U.S. trade enforcement holds back a flood of Chinese autos that is ravaging the global market.
China usurped Japan to become the world’s largest auto exporter in 2023, the China Passenger Car Association (CPCA) announced Tuesday. The CPCA estimates that China exported 5.26 million Chinese cars, overtaking Japanese exports by more than 1 million cars. China’s new record brings to fruition one of Beijing’s greatest manufacturing ambitions — and holds serious implications for the United States.
For more than a decade, the Chinese Communist Party (CCP) has deeply subsidized its domestic auto manufacturers and exploited technology from foreign brands, including American companies, seeking access to the Chinese market. It’s a strategy that has gained China dominance in several industries, including steel, solar and now autos.
Part of the CCP’s strategy to grow its domestic auto industry has been to inflate domestic demand with consumer-side subsidies. But domestic sales have plunged as these buyer incentives have waned, leading Chinese automakers to dump their goods in foreign markets.
China’s actions have caused trouble around the world, but the U.S. market has been sparred this onslaught by Section 301 tariffs that have exacted a 25% tariff on Chinese electric vehicles (EVs) since 2018. And that tariff rate could increase.
The Biden administration is reportedly considering upping tariffs on Chinese products in critical industries like autos. Meanwhile, the European Union is also considering how best to respond to China’s threat to European automakers, launching an anti-subsidy investigation into Chinese EVs in September.
Chinese-made autos are further blocked from U.S. import by the Uyghur Forced Labor Prevention Act, which bans the import of goods made by forced labor in China, with a particular focus on goods made in Xinjiang, where China has concentrated much of its forced labor camps and auto production.
Though trade action is staving off Chinese auto dumping in the U.S., China’s ascendancy in the global auto market poses not only an economic threat, but also a national security risk.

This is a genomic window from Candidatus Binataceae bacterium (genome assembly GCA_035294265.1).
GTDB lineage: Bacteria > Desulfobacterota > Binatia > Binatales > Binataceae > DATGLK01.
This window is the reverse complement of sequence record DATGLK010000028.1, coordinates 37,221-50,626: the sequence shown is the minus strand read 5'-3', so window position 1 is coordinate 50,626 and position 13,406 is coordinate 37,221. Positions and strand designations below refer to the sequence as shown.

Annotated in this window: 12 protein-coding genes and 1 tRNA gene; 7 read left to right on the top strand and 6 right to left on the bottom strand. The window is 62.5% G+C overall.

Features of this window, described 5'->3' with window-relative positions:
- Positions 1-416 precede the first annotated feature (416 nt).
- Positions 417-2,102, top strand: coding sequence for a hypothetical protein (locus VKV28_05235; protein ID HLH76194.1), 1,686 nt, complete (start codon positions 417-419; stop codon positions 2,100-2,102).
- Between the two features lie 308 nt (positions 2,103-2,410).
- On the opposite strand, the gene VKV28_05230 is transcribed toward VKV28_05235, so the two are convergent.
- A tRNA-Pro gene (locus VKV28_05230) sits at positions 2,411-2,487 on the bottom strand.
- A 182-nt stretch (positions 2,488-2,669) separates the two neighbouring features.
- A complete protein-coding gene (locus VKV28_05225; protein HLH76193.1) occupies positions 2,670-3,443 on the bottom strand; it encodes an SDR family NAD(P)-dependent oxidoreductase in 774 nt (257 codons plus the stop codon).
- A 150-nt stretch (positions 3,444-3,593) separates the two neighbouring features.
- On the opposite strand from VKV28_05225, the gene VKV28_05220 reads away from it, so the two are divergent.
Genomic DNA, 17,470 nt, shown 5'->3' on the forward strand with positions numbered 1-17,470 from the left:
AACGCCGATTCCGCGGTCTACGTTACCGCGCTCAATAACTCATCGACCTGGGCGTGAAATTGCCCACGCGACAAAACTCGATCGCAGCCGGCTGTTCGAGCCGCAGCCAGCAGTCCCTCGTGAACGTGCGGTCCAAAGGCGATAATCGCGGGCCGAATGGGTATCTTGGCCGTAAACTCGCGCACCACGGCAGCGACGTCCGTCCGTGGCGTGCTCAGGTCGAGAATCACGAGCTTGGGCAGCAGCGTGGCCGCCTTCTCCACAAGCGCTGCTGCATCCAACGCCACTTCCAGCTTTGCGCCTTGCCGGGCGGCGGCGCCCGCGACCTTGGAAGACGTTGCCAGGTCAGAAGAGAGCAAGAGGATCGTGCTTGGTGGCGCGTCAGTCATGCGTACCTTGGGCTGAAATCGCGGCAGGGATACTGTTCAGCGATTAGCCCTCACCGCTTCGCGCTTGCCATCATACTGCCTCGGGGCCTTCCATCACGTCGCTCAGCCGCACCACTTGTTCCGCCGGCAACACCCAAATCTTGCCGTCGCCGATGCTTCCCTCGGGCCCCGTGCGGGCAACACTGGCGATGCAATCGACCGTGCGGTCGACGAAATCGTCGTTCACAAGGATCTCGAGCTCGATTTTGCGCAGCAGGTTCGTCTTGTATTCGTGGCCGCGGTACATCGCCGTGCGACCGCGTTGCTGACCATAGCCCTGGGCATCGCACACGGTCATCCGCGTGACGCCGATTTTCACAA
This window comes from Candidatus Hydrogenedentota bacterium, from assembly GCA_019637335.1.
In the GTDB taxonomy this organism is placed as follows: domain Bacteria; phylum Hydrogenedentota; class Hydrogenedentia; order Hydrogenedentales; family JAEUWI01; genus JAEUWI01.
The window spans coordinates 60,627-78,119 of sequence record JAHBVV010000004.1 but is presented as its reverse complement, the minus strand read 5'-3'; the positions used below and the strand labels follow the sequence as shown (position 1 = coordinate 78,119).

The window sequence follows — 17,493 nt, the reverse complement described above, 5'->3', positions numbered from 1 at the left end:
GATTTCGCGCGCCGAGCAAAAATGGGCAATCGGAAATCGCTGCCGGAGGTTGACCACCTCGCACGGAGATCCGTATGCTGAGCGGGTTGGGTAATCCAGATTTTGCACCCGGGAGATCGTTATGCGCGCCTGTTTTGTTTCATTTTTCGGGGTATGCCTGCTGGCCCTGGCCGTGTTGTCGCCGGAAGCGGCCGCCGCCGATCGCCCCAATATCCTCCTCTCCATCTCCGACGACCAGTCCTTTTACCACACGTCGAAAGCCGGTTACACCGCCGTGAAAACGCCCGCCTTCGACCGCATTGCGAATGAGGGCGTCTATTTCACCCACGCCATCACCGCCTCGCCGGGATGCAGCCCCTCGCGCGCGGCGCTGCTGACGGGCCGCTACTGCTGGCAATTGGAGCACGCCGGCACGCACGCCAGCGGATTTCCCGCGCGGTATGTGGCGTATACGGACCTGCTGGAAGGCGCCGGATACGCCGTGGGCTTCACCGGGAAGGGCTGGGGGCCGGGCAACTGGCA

America’s manufacturing base, and its auto industry in particular, played a critical role as the “Arsenal of Democracy” in WWII. That ability to pivot the civilian motor vehicle industry and derive innovation relevant to military production remains essential as America contends with China’s aggression.
Additionally, the Transportation Department has expressed concerns that Chinese autonomous vehicle companies, which already test their vehicles in the U.S., could be used to surveil the American people and infrastructure for use by the CCP.
As the Horizon Advisory noted in a 2021 report: “Beijing’s positioning is no accident. The CCP prioritizes the auto industry as a source of jobs and of technology, including military-relevant technology; an ‘industry of industries’ at the intersection of the real economy and the high-tech revolution.”
China’s auto ambitions dually serve its economic and geopolitical ambitions.
At the very least, the Biden administration must sustain the tariffs that currently fence China’s autos from inundating the American market and foster the continued development of the nascent U.S. EV industry. European nations and others around the globe are fast coming to that realization, too.